American writer (1861-1937)
|This article on an author is a stub. You can help Wikiquote by expanding it.|
- It was his custom to stay in bed until noon, and he remained there during most of the earlier dictations, clad in a handsome dressing gown, propped against great snowy pillows. He loved this loose luxury and ease and found it conducive to thought. On a little table beside him, where lay his cigars, papers, pipes, and various knickknacks, shone a reading lamp, making more brilliant his rich coloring and the gleam of his shining hair. There was daylight, too, but it was north light and the winter days were dull, the walls of the room a deep, unreflecting red. His bed was a carved antique affair, its outlines blending into the luxuriant background. The whole, focusing to the striking central figure, made a picture of classic value.
His talk was absorbingly interesting—it never failed to be that, even when it left something to be desired as history. Mark Twain's memory had become capricious and his vivid imagination did not always supply his story with crystal accuracy.
- * "Introduction". Mark Twain's Autobiography, vol. 1. Harper & Brothers. 1924. p. x.
- Gales of temperament can rage around her—she remains undisturbed ... I have seen her at a time when anyone else would have been distraught with anxiety, come quietly in from the set, eat her lunch calmly and collectedly (for first of all, Lillian believes in keeping fit for her work), then pick up some little book of philosophy and read it steadily until they sent for her.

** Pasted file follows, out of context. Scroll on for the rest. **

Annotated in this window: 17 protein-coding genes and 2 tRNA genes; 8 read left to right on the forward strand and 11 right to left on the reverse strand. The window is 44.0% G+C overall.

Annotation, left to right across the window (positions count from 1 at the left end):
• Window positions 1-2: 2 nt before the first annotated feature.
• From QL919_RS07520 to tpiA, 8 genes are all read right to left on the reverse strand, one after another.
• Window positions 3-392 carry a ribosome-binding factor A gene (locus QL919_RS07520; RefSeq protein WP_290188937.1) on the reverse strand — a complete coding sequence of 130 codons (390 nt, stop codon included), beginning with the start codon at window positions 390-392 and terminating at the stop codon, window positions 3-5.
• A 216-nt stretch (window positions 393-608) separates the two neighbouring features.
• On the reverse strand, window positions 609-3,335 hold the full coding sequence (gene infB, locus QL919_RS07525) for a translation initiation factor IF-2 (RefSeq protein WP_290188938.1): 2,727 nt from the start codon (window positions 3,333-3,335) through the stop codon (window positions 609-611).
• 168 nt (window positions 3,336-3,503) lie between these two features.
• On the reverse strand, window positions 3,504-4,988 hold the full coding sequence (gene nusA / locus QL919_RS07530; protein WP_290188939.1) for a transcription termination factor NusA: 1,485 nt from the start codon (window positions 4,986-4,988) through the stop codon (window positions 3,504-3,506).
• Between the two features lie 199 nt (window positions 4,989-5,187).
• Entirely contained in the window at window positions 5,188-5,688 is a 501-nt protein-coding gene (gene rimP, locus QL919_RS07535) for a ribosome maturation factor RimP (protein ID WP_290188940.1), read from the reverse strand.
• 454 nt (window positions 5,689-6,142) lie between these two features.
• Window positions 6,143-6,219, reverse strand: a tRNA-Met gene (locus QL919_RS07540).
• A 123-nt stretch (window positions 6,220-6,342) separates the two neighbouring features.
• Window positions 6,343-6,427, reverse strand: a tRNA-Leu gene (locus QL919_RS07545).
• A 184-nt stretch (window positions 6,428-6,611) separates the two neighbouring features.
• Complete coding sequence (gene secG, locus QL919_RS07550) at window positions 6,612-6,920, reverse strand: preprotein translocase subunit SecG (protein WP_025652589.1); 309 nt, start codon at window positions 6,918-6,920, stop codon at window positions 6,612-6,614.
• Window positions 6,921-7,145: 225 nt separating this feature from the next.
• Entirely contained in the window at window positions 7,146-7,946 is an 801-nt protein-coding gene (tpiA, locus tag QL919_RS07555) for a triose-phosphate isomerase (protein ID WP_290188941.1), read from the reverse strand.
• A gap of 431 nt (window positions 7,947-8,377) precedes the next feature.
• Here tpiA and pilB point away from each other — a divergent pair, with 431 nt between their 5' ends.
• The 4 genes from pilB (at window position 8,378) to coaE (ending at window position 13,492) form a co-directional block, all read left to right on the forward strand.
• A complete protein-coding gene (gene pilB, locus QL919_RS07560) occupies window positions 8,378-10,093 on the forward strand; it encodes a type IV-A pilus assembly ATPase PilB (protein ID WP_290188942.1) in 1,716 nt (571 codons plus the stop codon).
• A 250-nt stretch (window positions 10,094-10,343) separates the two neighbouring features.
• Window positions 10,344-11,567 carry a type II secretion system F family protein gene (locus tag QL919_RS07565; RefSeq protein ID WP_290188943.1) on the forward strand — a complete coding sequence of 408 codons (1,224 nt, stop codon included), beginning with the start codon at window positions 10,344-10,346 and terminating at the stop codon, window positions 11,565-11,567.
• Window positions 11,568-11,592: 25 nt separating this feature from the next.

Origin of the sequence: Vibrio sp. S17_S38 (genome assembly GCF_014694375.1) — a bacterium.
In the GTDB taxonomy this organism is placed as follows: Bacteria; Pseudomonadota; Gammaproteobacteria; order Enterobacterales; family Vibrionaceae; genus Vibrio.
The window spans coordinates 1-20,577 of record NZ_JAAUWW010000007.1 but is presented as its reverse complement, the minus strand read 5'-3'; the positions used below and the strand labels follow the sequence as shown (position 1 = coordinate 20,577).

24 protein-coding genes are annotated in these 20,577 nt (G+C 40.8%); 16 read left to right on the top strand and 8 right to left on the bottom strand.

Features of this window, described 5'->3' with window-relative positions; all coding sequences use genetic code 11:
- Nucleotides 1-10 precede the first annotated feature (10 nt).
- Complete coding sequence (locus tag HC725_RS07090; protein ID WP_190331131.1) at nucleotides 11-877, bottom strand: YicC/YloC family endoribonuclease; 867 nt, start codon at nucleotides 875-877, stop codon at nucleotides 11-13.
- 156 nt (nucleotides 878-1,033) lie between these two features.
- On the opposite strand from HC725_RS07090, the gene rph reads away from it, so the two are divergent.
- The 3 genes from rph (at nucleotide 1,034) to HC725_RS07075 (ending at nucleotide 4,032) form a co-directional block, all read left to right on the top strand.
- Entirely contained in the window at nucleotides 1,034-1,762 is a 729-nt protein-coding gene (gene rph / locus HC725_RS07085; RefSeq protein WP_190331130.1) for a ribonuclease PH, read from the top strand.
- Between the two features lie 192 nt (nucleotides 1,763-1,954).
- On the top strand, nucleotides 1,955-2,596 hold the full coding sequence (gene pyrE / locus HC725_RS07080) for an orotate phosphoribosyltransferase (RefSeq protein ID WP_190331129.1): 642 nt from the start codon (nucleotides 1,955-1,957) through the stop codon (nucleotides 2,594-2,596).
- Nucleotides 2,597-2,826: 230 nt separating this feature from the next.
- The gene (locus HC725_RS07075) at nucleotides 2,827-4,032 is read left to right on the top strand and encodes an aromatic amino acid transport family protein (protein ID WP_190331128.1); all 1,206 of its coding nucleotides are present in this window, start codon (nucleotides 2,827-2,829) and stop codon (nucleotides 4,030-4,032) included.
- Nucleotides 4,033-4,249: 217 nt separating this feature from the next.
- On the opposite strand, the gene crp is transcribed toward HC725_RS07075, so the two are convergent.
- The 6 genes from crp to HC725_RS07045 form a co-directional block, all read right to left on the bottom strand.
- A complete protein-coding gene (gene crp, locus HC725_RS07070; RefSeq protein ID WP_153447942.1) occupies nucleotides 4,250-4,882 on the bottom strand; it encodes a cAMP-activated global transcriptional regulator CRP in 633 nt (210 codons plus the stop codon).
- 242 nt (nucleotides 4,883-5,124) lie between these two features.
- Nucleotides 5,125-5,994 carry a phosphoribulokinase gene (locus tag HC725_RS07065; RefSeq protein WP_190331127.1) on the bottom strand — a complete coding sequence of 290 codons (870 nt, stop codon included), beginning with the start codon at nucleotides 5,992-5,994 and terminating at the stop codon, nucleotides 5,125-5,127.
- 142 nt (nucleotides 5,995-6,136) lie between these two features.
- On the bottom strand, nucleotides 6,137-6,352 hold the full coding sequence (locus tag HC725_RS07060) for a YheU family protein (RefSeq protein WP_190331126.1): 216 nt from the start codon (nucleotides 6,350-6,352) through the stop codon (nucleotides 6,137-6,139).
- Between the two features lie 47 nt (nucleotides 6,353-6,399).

- Life and Lillian Gish. Macmillan. 1932.
Thomas Nast: His Period and his Pictures (1904) Edit
Chapter VIII. With Garibaldi Edit
- With Peard and other officers, Nast stopped at the Hotel Trinacria, and next morning set out to view the city. And now, for the first time, he realized some of the horrors of war. There had been a fierce bombardment from the Neapolitan vessels, also from the Palermo citadel and royal palace, before the final surrender. Ruined palaces were on every hand. Whole districts were in ashes. In some of the houses, families had been burned alive. A multitude of men and women, led by monks and armed with pickaxes, were destroying the hated citadel whose capture had cost them so much. Of this scene the artist made a careful sketch, which appeared in the London News of July 28th.
- Thomas Nast: His Period and his Pictures. Macmillan. 1904. p. 51.
Chapter XI. Meeting Abraham Lincoln Edit
- "Thomas Nast has been our best recruiting sergeant," said Abraham Lincoln near the close of the Civil War. "His emblematic cartoons have never failed to arouse enthusiasm and patriotism, and have always seemed to come just when those articles were getting scarce."
The emblematic semi-historical drawings referred to by President Lincoln did not begin until near the end of the second year of the struggle, though from the very commencement of his war work there had been strong sentiment and pictorial value in the young artist's drawings, undoubtedly due to his own intense loyalty to the Union; and these did not fail, through the medium of his forceful skill, to awaken a wide and eager response.